He added: “We are not against Chinese companies but we are against borrowing money from outside and having projects which are not necessary and which are very costly.”

The Malaysian premier made debt reduction the top priority after coming to power.

According to his officials – from the now-ruling Pakatan Harapan coalition – total national debt stands at over 1 trillion ringgit (US$243 billion).

Najib disputes the figure, saying he left the economy far better off than Mahathir is letting on.

Currently awaiting trial for criminal charges linked to the 1MDB scandal, Najib is also accused by Mahathir of being too lax in allowing the Chinese projects: the US$20 billion East Coast Rail Link being built by the Chinese Communication Construction Company and gas pipelines worth US$2.3 billion to be built by the China Petroleum Pipeline Bureau. Mahathir suspended both projects in July, citing their high costs.

Kai Ostwald, a Malaysian politics observer, said while Mahathir was more strident in his criticism of China before the election – even accusing Najib of ceding sovereignty to Beijing – “economic realities” may have come into play now he is in power.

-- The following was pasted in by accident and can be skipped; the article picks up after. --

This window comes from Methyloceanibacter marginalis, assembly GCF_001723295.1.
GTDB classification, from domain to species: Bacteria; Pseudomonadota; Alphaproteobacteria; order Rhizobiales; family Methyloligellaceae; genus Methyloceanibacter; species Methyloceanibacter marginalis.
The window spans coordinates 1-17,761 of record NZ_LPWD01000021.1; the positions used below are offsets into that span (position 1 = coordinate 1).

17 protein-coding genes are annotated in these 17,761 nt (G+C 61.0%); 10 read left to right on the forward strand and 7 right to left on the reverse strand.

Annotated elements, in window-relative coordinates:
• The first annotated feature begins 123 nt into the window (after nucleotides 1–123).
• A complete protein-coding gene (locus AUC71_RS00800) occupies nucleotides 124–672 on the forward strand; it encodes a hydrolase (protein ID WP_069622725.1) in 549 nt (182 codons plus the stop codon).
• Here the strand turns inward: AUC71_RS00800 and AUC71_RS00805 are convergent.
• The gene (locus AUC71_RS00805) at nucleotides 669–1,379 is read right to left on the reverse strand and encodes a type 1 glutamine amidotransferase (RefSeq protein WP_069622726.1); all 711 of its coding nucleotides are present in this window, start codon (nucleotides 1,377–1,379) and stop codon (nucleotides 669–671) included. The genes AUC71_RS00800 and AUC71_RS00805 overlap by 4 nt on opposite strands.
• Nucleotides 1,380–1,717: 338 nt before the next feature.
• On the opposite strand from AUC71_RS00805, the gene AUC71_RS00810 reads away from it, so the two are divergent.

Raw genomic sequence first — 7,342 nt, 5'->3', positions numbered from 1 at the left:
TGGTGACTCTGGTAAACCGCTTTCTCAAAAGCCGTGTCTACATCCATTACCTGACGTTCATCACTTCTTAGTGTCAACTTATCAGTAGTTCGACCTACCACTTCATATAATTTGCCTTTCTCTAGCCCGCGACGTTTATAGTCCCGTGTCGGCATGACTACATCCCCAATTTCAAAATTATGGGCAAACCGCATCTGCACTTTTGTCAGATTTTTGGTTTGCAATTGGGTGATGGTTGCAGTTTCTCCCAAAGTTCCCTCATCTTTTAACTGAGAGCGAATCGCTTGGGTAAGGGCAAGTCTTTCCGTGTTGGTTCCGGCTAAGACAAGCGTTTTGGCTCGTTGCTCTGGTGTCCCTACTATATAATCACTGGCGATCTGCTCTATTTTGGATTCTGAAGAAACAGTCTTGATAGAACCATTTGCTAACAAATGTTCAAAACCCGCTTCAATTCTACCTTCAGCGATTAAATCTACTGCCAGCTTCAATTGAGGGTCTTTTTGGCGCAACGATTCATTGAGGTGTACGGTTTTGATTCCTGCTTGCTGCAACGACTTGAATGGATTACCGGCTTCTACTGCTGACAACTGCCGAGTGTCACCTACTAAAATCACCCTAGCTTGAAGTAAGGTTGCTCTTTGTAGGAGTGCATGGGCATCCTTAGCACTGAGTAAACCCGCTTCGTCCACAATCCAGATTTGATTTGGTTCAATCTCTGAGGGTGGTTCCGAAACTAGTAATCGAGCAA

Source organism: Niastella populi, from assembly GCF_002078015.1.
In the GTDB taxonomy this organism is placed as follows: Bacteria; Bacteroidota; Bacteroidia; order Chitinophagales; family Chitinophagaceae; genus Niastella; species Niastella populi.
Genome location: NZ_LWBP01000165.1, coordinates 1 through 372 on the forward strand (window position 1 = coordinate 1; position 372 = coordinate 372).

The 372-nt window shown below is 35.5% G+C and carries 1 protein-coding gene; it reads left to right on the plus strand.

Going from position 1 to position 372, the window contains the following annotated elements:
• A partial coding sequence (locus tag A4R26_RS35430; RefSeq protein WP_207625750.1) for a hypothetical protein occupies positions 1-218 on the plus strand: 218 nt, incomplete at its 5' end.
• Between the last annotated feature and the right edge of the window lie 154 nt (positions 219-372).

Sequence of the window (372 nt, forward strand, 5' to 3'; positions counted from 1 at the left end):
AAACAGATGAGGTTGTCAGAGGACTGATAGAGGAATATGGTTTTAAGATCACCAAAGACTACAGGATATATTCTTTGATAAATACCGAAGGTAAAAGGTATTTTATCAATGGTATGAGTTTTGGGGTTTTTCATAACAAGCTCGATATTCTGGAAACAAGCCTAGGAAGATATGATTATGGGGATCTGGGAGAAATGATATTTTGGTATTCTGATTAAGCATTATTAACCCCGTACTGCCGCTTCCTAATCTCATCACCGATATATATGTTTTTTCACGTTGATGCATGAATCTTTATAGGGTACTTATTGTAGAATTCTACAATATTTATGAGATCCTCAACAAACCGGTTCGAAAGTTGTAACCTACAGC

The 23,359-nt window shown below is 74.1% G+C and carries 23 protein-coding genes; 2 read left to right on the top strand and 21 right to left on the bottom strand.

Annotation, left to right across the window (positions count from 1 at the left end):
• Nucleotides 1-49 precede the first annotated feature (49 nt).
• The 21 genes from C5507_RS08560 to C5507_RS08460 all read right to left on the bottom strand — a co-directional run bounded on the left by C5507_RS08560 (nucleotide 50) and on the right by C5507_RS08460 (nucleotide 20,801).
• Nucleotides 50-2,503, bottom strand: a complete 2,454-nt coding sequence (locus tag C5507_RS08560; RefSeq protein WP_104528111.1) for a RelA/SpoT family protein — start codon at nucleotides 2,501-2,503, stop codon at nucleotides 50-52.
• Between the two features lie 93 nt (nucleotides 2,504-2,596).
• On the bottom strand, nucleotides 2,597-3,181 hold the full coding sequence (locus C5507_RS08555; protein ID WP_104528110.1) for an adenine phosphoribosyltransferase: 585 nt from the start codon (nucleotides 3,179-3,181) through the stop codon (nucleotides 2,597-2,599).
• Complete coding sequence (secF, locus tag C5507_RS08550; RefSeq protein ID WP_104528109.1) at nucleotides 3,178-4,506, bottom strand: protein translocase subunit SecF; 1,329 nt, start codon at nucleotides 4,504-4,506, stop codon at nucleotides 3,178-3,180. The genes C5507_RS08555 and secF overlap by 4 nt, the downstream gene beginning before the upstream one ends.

“Portraying Najib as China’s lackey made a lot of sense politically around election time, especially with the apparent 1MDB connections,” said Ostwald, director at the Centre for Southeast Asia at University of British Columbia in Canada. “But that posturing for Malaysia’s domestic audience has to be squared with economic realities – China is Malaysia’s largest trading partner, and many Malaysians have become at least indirectly reliant on Chinese investment.”

That was apparent at Sunday’s forum as Mahathir urged the Chinese business community to have faith in his new government.

Speaking after a visit to Chinese drone maker DJI’s Beijing headquarters, he said he was amazed that the company had garnered some 70 per cent of global market share despite being relatively new.

“That is the kind of story we will like to see in Malaysia. I believe that by associating with Chinese businessmen and learning about their ways and their systems as well as their ethics, we will be able to achieve the same,” Mahathir said.